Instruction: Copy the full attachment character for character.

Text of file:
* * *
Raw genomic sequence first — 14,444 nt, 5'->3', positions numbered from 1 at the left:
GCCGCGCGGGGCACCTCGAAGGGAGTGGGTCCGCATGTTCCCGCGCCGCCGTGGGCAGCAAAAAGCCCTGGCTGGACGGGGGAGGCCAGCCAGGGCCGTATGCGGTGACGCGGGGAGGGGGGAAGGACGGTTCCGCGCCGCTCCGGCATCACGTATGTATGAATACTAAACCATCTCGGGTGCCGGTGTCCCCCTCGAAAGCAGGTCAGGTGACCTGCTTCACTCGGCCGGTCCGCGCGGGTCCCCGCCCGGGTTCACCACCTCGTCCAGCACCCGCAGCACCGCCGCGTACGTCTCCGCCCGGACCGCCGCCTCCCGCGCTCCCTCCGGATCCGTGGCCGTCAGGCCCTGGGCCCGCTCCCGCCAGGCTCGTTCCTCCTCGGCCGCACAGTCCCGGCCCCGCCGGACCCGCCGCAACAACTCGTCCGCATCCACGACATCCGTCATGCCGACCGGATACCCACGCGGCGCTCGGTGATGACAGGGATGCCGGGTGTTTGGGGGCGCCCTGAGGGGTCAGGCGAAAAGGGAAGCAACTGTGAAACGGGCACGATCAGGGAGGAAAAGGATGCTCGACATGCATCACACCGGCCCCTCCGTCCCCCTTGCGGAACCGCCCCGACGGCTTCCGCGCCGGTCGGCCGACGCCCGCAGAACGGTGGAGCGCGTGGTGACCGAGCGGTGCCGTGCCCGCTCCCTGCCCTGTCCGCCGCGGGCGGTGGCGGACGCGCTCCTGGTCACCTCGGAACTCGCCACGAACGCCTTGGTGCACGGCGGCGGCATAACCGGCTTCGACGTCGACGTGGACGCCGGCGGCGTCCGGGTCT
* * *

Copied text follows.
Raw genomic sequence first — 14,444 nt, 5'->3', positions numbered from 1 at the left:
GCCGCGCGGGGCACCTCGAAGGGAGTGGGTCCGCATGTTCCCGCGCCGCCGTGGGCAGCAAAAAGCCCTGGCTGGACGGGGGAGGCCAGCCAGGGCCGTATGCGGTGACGCGGGGAGGGGGGAAGGACGGTTCCGCGCCGCTCCGGCATCACGTATGTATGAATACTAAACCATCTCGGGTGCCGGTGTCCCCCTCGAAAGCAGGTCAGGTGACCTGCTTCACTCGGCCGGTCCGCGCGGGTCCCCGCCCGGGTTCACCACCTCGTCCAGCACCCGCAGCACCGCCGCGTACGTCTCCGCCCGGACCGCCGCCTCCCGCGCTCCCTCCGGATCCGTGGCCGTCAGGCCCTGGGCCCGCTCCCGCCAGGCTCGTTCCTCCTCGGCCGCACAGTCCCGGCCCCGCCGGACCCGCCGCAACAACTCGTCCGCATCCACGACATCCGTCATGCCGACCGGATACCCACGCGGCGCTCGGTGATGACAGGGATGCCGGGTGTTTGGGGGCGCCCTGAGGGGTCAGGCGAAAAGGGAAGCAACTGTGAAACGGGCACGATCAGGGAGGAAAAGGATGCTCGACATGCATCACACCGGCCCCTCCGTCCCCCTTGCGGAACCGCCCCGACGGCTTCCGCGCCGGTCGGCCGACGCCCGCAGAACGGTGGAGCGCGTGGTGACCGAGCGGTGCCGTGCCCGCTCCCTGCCCTGTCCGCCGCGGGCGGTGGCGGACGCGCTCCTGGTCACCTCGGAACTCGCCACGAACGCCTTGGTGCACGGCGGCGGCATAACCGGCTTCGACGTCGACGTGGACGCCGGCGGCGTCCGGGTCT